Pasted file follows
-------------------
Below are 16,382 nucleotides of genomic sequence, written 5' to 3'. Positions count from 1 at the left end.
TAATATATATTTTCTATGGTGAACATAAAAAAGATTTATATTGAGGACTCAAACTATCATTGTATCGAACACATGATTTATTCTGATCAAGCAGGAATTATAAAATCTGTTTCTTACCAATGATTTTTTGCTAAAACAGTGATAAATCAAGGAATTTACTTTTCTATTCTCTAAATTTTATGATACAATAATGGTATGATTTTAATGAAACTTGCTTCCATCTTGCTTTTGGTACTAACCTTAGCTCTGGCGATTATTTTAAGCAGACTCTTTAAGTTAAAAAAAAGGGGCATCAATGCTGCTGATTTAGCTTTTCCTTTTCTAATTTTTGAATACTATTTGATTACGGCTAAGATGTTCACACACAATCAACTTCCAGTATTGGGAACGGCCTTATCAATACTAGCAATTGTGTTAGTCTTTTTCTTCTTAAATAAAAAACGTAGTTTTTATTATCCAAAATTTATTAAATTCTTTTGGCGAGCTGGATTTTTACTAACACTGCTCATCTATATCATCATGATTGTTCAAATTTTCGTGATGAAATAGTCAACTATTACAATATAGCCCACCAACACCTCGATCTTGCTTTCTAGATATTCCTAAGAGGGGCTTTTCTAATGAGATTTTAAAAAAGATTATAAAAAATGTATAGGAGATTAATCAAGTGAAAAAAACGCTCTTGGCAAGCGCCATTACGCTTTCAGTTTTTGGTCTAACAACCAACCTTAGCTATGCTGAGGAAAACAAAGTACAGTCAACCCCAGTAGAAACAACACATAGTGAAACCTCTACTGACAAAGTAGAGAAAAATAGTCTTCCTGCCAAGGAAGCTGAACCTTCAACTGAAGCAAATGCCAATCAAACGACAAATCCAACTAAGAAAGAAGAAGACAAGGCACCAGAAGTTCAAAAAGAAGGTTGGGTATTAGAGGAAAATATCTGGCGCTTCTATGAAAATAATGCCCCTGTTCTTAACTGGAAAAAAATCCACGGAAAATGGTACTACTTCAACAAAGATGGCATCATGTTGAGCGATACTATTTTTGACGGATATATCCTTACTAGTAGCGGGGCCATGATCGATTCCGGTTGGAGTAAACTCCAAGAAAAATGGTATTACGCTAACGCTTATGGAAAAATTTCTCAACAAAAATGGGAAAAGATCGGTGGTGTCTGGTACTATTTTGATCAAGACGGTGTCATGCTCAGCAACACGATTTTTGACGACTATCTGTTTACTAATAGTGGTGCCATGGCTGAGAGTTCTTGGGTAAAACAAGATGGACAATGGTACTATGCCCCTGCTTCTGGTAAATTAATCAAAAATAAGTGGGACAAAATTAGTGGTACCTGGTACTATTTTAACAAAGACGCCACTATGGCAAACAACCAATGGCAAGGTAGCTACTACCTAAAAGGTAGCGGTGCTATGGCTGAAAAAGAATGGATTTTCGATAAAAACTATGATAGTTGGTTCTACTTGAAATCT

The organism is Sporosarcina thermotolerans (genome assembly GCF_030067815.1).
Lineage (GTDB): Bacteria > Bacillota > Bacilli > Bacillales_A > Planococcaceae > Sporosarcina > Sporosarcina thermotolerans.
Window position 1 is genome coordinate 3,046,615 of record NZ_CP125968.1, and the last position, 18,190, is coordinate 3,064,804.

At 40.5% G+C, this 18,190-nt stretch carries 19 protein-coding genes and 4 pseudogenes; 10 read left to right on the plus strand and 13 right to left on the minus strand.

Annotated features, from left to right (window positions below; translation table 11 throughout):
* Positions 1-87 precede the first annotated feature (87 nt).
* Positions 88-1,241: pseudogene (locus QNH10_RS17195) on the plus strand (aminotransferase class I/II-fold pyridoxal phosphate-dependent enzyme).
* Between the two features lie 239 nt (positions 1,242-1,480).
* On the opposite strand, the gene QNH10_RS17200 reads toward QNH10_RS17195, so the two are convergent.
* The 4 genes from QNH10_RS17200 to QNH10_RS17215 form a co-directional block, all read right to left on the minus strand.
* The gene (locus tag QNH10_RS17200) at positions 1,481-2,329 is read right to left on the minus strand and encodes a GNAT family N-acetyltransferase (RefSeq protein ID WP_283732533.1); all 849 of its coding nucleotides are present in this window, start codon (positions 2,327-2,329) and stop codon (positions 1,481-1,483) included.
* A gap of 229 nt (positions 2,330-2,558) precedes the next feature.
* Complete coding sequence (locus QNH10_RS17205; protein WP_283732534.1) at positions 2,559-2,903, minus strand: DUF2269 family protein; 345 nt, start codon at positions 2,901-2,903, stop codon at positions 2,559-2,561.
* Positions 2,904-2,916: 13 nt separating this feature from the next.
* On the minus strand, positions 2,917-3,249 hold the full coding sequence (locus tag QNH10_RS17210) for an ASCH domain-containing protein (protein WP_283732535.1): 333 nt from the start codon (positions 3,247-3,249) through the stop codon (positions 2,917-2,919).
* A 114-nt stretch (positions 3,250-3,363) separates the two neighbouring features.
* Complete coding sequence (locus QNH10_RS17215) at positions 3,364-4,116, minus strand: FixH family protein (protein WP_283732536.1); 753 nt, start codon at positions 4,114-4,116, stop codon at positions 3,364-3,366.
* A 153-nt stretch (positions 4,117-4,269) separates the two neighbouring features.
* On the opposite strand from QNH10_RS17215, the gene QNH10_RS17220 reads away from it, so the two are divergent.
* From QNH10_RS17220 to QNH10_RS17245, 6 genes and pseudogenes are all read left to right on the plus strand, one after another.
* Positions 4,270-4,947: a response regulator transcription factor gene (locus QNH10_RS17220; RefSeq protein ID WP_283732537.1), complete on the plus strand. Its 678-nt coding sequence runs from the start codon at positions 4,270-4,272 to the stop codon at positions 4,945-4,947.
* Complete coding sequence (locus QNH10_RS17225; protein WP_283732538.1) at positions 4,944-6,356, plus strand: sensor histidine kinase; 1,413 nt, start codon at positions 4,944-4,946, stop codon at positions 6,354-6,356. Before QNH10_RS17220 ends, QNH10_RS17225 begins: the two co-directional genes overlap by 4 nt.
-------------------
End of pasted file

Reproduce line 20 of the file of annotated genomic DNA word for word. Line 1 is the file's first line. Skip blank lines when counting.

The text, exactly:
* A 153-nt stretch (positions 4,117-4,269) separates the two neighbouring features.